Tips to avoid havin an Invalid Domestic Contract (e.g. Prenuptial Agreement)
Please note that the information provided herein is not legal advice and is provided for informational and educational purposes only. If you need legal advice, contact me (Michael Carabash) or David Mayzel.
Tips to avoid having an invalid and unenforceable Domestic Contract
Based on the jurisprudence, here are some tips to avoid having your Cohabitation Agreement rendered invalid and unenforceable by a Court:
Provide Adequate Disclosure
Adequate disclosure depends on the circumstances. Clearly, the list of assets, liabilities, income, etc. listed in Schedule “A” is a great start. But what about providing values? If it’s possible to put down approximate values of the most substantial items (e.g. assets, liabilities, etc.), then that would be a good idea. Sometimes, the person making disclosure can only guess – perhaps based on their knowledge.
Negotiate the Agreement
There will always be some issues that have to be negotiated, regardless of how significant or trivial they may appear to some people. The fact of the matter is that evidence of negotiation (i.e. that a party reviewed and put forward their own position – and perhaps even compromised to get a result) strengthens the view that the Agreement is valid and enforceable. Negotiating also means giving enough time for the parties to review and revise the Agreement; rushing things before the period of cohabitation begins could be disastrous!
Get Independent Legal Advice
Independent legal advice is NOT a formal requirement under the Family Law Act (or under the common law) to have a valid and enforceable Domestic Contract. That said, its presence helps to eliminate (except in the most exceptional circumstances) the ability for one party to have a court set aside the Domestic Contract on the basis that it did not understand “the nature or consequences of the” Domestic Contract or to set it aside “otherwise in accordance with the law of contract”. Basically, having an independent lawyer gives the impression that the lawyer’s knowledge and understanding is transferred to the party (because of the solicitor-client relationship and because it makes common sense). If it didn’t mean that, then the idea of having independent legal advice would be meaningless. One other thing: it is best not to have a party or their lawyer recommend a lawyer for the purpose of obtaining independent legal advice. There are lots of lawyers out there who can review the Agreement, advise the other party, and render a certificate of independent legal advice; leave it to the other party to do this for themselves. Things can look bad for you if you arrange to do it for them!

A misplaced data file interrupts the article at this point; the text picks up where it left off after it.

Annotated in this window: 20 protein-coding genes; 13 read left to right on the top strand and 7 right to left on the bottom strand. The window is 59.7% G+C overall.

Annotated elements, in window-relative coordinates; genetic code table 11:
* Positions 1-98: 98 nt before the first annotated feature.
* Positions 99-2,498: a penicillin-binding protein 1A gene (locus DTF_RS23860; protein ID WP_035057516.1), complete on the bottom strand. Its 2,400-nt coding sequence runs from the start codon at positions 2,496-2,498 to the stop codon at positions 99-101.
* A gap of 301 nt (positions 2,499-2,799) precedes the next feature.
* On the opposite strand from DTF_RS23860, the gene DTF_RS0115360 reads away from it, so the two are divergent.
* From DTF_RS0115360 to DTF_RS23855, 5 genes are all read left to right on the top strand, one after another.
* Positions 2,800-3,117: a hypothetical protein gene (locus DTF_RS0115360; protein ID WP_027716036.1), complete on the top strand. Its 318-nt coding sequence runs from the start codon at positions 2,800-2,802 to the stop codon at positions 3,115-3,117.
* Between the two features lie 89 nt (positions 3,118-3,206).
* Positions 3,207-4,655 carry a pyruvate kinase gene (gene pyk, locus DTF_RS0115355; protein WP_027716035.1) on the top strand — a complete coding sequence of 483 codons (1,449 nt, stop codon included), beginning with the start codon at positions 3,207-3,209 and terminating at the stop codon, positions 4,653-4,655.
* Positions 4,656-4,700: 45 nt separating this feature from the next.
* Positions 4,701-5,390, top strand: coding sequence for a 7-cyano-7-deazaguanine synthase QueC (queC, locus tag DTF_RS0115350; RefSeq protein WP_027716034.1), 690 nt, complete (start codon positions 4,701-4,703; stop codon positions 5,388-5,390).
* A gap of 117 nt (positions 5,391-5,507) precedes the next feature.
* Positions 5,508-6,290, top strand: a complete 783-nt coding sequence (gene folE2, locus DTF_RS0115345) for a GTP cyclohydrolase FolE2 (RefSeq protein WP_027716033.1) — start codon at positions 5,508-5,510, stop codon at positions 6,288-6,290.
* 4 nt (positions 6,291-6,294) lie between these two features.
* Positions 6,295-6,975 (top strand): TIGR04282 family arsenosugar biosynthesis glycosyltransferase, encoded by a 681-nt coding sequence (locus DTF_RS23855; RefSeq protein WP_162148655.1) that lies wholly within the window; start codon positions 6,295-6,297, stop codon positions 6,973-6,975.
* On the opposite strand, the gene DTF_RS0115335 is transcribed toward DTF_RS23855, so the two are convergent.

The final agreement should reflect the negotiated agreement between the parties. Clear and simple language should be used. This will prevent the other side from saying that they didn’t understand the terms of the agreement. It will also help prevent a court from using its own interpretation to fix things. Remember: mistakes will not be looked upon favourably – particularly against the party who drafted the final Agreement!